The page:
The New Morning staff understands that expectations for adolescent behavior must be balanced by the recognition that students of this age vary in their levels of maturity.
The curriculum includes topics relating to the physical and mental health and development of young people, using a variety of materials and community speakers.
MIDDLE SCHOOL CURRICULUM
The New Morning academic curriculum meets and exceeds all the requirements of the Michigan Department of Education.Image
Reading instruction is integrated into the curriculum. Basic reading skills are addressed on an individual basis. Writing activities may include creative stories, journal entries and written reports. Before final copies are produced, students are taught to focus on composition, spelling, punctuation and word usage. Students are also exposed to grammar fundamentals via group instruction. Grammar skills are applied in student writing assignments.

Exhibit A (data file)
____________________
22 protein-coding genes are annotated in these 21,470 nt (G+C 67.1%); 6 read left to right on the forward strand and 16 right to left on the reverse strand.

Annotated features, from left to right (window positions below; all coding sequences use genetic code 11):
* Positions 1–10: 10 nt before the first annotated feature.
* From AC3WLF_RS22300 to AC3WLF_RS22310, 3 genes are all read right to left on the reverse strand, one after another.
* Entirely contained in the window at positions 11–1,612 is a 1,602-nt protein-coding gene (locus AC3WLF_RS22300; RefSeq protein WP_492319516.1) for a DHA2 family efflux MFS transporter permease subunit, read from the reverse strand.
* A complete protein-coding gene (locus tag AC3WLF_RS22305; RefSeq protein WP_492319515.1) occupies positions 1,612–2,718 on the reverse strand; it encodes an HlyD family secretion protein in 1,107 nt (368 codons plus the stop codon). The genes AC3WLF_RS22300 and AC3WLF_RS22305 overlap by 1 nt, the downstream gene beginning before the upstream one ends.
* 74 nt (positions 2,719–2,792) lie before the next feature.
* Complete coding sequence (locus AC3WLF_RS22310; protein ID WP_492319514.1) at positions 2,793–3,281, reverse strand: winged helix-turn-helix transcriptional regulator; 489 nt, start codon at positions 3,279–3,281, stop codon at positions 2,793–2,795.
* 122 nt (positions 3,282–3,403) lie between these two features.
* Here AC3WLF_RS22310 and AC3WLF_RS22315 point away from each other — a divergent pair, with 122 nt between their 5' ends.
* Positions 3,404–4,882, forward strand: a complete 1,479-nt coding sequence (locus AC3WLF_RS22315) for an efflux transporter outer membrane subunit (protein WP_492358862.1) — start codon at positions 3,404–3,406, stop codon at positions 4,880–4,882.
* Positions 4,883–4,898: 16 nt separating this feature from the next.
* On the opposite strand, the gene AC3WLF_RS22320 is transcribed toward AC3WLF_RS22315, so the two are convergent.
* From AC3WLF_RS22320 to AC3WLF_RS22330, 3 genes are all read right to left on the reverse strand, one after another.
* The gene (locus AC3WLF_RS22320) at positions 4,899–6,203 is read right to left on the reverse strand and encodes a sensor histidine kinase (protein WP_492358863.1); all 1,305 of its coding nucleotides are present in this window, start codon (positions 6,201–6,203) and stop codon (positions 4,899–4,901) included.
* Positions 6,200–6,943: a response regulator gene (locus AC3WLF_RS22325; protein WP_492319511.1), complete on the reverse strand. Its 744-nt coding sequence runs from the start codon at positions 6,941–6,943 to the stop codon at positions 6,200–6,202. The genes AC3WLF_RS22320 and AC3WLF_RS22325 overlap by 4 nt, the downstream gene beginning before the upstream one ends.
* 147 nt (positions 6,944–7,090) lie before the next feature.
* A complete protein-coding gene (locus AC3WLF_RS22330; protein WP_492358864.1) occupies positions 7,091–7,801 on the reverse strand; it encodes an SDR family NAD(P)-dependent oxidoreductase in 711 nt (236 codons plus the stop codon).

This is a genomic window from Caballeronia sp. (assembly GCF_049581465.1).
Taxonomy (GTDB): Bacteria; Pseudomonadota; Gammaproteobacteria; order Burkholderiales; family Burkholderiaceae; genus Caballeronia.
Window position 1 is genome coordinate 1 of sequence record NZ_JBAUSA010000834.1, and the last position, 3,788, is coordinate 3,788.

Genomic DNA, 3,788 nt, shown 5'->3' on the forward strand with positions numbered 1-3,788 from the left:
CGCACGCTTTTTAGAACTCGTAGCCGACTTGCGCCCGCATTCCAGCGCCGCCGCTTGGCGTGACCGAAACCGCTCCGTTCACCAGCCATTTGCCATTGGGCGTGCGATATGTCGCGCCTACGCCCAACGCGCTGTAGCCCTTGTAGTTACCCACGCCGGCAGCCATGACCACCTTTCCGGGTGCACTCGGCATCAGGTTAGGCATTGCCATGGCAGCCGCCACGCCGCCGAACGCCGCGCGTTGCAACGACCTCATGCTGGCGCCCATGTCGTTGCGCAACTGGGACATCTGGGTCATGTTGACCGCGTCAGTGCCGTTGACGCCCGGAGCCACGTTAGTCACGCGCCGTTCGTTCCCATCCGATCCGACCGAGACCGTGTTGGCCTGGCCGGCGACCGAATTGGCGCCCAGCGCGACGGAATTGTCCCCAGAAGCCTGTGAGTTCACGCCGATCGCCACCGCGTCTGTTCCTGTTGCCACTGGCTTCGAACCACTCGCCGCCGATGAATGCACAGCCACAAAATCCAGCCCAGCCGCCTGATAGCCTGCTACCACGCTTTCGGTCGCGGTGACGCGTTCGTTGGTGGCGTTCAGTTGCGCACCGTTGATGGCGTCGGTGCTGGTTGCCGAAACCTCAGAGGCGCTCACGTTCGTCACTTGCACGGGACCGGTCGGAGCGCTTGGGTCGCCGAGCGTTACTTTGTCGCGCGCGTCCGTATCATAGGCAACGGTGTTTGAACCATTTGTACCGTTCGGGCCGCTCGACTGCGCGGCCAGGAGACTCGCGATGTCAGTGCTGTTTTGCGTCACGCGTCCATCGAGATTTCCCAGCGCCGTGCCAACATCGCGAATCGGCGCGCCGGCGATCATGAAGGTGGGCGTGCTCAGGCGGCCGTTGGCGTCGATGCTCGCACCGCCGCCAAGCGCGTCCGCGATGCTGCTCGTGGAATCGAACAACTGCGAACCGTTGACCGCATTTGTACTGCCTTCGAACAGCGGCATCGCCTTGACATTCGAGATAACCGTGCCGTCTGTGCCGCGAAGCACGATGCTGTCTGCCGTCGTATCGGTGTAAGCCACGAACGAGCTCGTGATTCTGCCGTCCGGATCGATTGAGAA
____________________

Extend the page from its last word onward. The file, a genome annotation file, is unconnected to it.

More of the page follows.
Students progress at their own levels in mathematics, mastering basic whole number operations, fractions, decimals, integers and percentages. Geometry and measurement skills are pursued through hands-on activities. Students often complete an Algebra I class in eighth grade allowing them to start high school in an Algebra II class.
The ability to apply math skills is paramount. Students prepare, shop and figure unit costs for periodic cooking activities. They also maintain a student checking account and use computer spreadsheets to solve problems.
A four-year cycle of social studies topics assures a balanced study of geography, history and current events, meeting or exceeding information presented to local middle school students.